The projected starter for one of Arizona State’s cornerback spots is afraid to take a snap off during training camp, despite playing on a knee that is still not recovered from summer surgery.
That an indication of the competition that junior-college transfer Terell Carr is getting from a walk-on and two true freshmen as the Sun Devils sort out who will replace Justin Tryon as the starter opposite Omar Bolden.
“I knew that I didn’t solidify the job (during spring practice), and I was not able to do any of the summer workouts,” said Carr. “I’m at about 80 percent. I’m rehabbing my knee but haven’t had much time to rest it.
“But I have to get more consistent by the end of this camp if I am going to be the starting corner. That’s the case for all of us.”
Carr, one of the highest-rated JC cornerbacks in the nation last season at Pasadena (Calif.) College, is trying to hold off non-scholarship player Pierre Singfield, a transfer from Pima College in Tucson.
Josh Jordan and Deveron Carr currently make up the second tier of the camp audition as they try to repeat Bolden’s achievement in 2007 — win a starting CB spot as a true freshman.
“Consistency is what makes a starter,” first-year cornerbacks coach Greg Burns said. “Once we establish who is the most consistent, then it comes down to playmaking ability.
“The guys pretty much have all of the same tools in speed and quickness, although some guys are a little faster than others. But when it’s all said and done, consistency is what matters most. That’s what I’m looking for.”
Travis Smith, a junior who was in the mix for the open position during the spring, appears to be settling in as the backup on Bolden’s side.
Coach Dennis Erickson said that cornerback is the most pressing depth-chart issue for his team.
“Carr and Singfield are the main guys battling, and Travis is behind Omar,” Erickson said. “That’s where we’re at right now, but that could change. We’re going to play our two best guys.”
The 5-foot-9, 180-pound Terell Carr — he is of no relation to Deveron — had an operation to remove a damaged portion of his lateral meniscus, an ailment he played through the last two seasons. He said that he is still having difficulty planting his foot and accelerating.
“Those are two things that are, obviously, vital for a cornerback,” Carr said. “I just need to keep building my strength, but right now, it’s difficult for me. Once we get through camp and I get a couple of days off, I should be right for the first game.”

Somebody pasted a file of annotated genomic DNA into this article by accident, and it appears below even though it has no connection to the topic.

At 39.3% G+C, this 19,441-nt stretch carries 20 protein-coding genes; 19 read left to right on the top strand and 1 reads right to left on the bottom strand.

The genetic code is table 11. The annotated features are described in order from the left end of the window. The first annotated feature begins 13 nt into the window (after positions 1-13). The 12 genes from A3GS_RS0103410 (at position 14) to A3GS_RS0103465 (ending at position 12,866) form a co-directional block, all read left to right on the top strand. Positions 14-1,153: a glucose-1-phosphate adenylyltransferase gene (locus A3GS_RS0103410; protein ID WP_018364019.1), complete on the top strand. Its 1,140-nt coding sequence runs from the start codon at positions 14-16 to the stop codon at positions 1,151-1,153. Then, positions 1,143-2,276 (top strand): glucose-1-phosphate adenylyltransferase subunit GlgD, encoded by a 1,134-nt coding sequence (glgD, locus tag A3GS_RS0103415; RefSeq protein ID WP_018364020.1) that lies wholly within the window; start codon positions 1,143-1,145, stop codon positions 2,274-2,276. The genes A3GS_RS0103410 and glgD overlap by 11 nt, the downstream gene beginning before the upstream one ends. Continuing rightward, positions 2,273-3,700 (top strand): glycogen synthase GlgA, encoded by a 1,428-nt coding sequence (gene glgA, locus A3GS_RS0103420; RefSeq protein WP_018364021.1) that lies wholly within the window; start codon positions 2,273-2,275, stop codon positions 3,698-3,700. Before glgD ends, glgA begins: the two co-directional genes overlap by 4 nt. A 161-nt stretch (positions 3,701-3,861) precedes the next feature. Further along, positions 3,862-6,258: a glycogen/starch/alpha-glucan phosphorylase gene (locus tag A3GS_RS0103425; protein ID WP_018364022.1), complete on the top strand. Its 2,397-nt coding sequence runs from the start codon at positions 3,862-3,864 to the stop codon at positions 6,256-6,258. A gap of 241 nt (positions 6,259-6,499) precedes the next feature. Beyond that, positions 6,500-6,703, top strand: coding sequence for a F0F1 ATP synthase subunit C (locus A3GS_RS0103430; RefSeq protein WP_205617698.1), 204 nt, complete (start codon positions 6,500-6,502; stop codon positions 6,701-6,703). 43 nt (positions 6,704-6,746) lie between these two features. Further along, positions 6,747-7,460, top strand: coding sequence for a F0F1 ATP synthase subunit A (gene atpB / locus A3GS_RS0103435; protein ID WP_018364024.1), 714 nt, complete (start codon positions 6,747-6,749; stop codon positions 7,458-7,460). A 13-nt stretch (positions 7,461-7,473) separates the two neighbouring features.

Singfield, a 5-11, 210-pounder, has been one of the biggest personnel surprises on the team. He had two pass breakups and an interception in ASU’s spring game and has continued making plays in fall practice.
After two years at Pima, Singfield had no Division I scholarship offers but a handful of walk-on invitations. His older brother, Antoine, played at Arizona in 2003.
“I won’t say I’m ahead of schedule, but my goal is to make the first team,” Singfield said. “I’ll try to keep improving. I had lots of confidence after the spring, and I want to continue what I started.”
Burns indicated that, among the freshmen, Jordan is ahead of Deveron Carr, a product of Scottsdale Chaparral High.
“I would like to think that one of those guys can start,” Burns said. “But I don’t know if Terell and Pierre are going to let that happen.”
It is possible that Jordan or Deveron Carr could shake up the depth chart later. Bolden was not on the first string coming out of camp in 2007; he earned a promotion in late September and, in his first start, returned an interception for a touchdown at Stanford.
“I told (the freshmen) what the older guys told me: Don’t be scared to mix it up in there, because the coaches will throw you into the fire,” Bolden said. “You can’t play afraid out there. …
“Every receiver is different, but they are all good. I learned quickly that you can never take a play off. You can’t take the scout team lightly. It’s full throttle in every game, so you’d better be ready.”